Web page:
Europe's Economic Sanctions as a Symbolic Gesture

This week the European Union introduced economic sanctions against three Belarusian companies supposedly linked to Alyaksandr Lukashenka. The European Union also imposed an embargo on Belarus on arms and on materials that might be used for internal repression. It is the first time ever that Europe imposed an arms embargo against Belarus and economic sanctions against individual Belarusian companies. Many questioned whether Europe could ever agree on it. The eventual introduction of sanctions shows how alienated from Europe the Belarusian regime is.

According to British press, the United Kingdom Government and in particular British Foreign Secretary William Hague lobbied hard for economic sanctions. Apparently Poland was another country particularly unhappy with Lukashenka. On Monday, Polish Foreign Minister Radoslaw Sikorski announced that Lukashenko should choose between democracy or the Hague tribunal. Other countries, led by Italy and Latvia, had opposed the introduction of economic sanctions. But these countries remain a minority. It appears that Europe plans to gradually increase its sanctions in response to the ongoing human rights violations in Belarus. However, the effect of these sanctions is unlikely to have any major impact. 

Economic Sanctions

Economic sanctions against three Belarusian companies have a great symbolic meaning. But their actual economic effect is likely to be less significant. The impact of sanctions on the business depends heavily on whether the companies still had significant assets in Europe. Discussions about possible sanctions against Belarusian arms exporters have been going on for months. Most likely companies like Beltechexport, one of the companies affected by the sanctions, have already moved what they could to safer locations. 

Beltekhexport is already on the United States sanctions list for violation of its nonproliferation regime. Belneftekhim has been under the United States Sanctions since 2007, but Europe hesitates to target it.  European companies have significant business contacts with Belneftekhim, which may partially explain the hesitance. Moreover, the largest Belarusian state company, the potash giant Belaruskali remains untouched while the Belarus government is trying to find a buyer for it. Therefore, Europe left itself plenty of space for future manouvering. 

Media Freedom 

The EU deplored the continuing deterioration of media freedom in Belarus, including the lawsuits filed by the Ministry of Information to close two of Belarus’ largest independent newspapers, Nasha Niva and Narodnaya Volya. They also condemned the trial of the journalist Poczobut, and the cancelled licence of radio station Autoradio.

Indeed, journalists in Belarus remain the main target of repression. Although in theory Europe supports media freedom in Belarus, the brunt of that burden remains on Poland. This country hosts the main Belarusian independent outlets such as Belsat and European Radio for Belarus. They produce good content, but the majority of Belarusian population has no regular access to satellite television or Internet. Helping Poland with setting up direct transborder broadcastings could be a better and quicker way to enable Belarusians' access to uncensored information.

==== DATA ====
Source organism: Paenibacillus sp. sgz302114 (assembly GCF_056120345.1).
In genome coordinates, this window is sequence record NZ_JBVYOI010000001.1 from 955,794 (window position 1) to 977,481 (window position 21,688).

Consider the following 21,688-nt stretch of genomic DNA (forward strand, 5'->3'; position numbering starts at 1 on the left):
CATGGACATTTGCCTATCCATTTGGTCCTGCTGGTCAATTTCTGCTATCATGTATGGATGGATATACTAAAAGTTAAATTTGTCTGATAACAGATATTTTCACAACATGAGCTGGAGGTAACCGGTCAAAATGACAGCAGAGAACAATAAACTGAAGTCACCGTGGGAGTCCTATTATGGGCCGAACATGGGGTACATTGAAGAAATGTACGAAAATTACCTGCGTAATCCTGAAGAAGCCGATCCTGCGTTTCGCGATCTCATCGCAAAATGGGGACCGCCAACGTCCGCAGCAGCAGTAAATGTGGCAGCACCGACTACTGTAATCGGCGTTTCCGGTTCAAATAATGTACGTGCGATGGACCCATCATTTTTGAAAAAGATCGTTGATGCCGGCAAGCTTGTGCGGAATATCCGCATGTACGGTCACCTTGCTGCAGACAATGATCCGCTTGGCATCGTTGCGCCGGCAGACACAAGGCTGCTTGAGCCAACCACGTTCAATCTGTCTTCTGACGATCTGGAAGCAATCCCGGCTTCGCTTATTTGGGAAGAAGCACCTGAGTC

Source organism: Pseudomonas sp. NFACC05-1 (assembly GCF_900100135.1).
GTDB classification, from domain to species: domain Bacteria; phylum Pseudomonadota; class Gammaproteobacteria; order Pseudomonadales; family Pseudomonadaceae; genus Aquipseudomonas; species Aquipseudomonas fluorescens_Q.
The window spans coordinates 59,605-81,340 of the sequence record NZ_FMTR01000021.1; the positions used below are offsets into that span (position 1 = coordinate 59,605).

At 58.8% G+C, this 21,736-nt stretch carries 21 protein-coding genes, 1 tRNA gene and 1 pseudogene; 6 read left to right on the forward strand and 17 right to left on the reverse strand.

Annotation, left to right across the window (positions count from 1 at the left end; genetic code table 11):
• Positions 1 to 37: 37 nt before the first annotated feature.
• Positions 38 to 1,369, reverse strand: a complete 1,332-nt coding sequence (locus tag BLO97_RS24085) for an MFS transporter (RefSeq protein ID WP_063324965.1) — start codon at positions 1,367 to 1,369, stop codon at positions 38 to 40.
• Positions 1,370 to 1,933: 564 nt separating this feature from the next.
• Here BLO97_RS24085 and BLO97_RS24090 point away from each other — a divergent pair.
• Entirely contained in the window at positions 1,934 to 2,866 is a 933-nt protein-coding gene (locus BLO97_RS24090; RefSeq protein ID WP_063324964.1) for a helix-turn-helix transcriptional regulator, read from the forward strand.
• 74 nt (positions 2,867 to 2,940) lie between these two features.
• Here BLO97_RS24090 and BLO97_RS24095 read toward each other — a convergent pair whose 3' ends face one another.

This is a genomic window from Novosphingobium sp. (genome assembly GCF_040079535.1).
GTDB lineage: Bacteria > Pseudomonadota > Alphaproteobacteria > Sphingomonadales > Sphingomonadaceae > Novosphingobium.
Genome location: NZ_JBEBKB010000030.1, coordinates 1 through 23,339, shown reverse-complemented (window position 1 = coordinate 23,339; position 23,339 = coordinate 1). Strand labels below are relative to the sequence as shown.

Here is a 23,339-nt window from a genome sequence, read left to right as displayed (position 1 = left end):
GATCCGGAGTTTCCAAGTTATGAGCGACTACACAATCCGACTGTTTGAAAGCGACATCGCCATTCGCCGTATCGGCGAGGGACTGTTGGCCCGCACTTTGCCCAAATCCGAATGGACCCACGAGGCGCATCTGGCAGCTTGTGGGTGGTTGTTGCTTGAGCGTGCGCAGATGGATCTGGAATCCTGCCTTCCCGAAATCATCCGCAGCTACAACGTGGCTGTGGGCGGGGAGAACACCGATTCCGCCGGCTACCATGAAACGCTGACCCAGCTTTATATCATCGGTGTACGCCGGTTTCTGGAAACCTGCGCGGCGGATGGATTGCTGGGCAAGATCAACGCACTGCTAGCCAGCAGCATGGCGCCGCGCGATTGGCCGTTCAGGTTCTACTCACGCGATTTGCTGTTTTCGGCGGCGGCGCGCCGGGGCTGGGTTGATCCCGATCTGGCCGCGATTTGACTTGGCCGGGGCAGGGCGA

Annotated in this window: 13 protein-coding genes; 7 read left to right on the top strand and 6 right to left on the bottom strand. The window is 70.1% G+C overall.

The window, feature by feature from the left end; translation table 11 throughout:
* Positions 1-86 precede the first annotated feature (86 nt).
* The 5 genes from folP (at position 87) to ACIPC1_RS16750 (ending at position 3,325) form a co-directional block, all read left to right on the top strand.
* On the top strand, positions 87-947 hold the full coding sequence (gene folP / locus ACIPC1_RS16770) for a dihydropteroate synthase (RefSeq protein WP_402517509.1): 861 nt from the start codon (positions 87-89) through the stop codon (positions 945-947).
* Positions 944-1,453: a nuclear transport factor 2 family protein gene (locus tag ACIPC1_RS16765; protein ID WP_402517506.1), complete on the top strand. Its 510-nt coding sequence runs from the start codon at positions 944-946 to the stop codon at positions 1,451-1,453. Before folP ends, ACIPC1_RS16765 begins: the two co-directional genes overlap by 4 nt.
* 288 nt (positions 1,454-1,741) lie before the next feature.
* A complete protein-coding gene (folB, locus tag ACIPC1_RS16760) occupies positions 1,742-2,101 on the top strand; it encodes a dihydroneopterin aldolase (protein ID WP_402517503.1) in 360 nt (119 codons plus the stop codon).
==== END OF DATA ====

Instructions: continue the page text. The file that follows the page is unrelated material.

Visas for Belarusians

In the resolution on sanctions the European Union also expressed its hope that the Belarusian Government will cooperate with Europe on simplification of visa procedures. In other words, the European Union failed to reach a consensus on a unilateral simplification of Schengen visa procedures. Many believe that it is naive to wait for the Belarus government good will (there may be none) and the European Union should simplify visa procedures unilaterally. 

Individual member states already started doing it.  Lithuania recently joined Latvia and Poland which agreed to unilaterally waive visa fees for most of the national visas they issue.  Lithuanian Parliament amended a law which currently allows to reduce or waive visa fees in the interests of foreign policy and national security. In the past, such reduction required reciprocity. By reducing or waiving visa fees Lithuania attempts to facilitate development of civil society in Belarus. However, getting the most popular short-term Schengen visas, is still more cumbersome and expensive for Belarusians than for any of its neighbours. 

Russia promptly condemned European sanctions against Belarus. Moscow is playing is own game in Belarus. The Kremlin decision-makers understand that the recent changes in the level of subsidies to Belarus has a more dramatic effect on Belarus economy and politics than all European or American sanctions combined. For years Belarus has been on the needle of Russian subsidies and now it suffers from a terrible hangover. For Russian businesses the new European sanctions merely create a favourable context to cheaply privatize state-owned assets in Belarus. 

YK

Yarik Kryvoi is the editor-in-chief of Belarus Digest and the founder of the Ostrogorski Centre.

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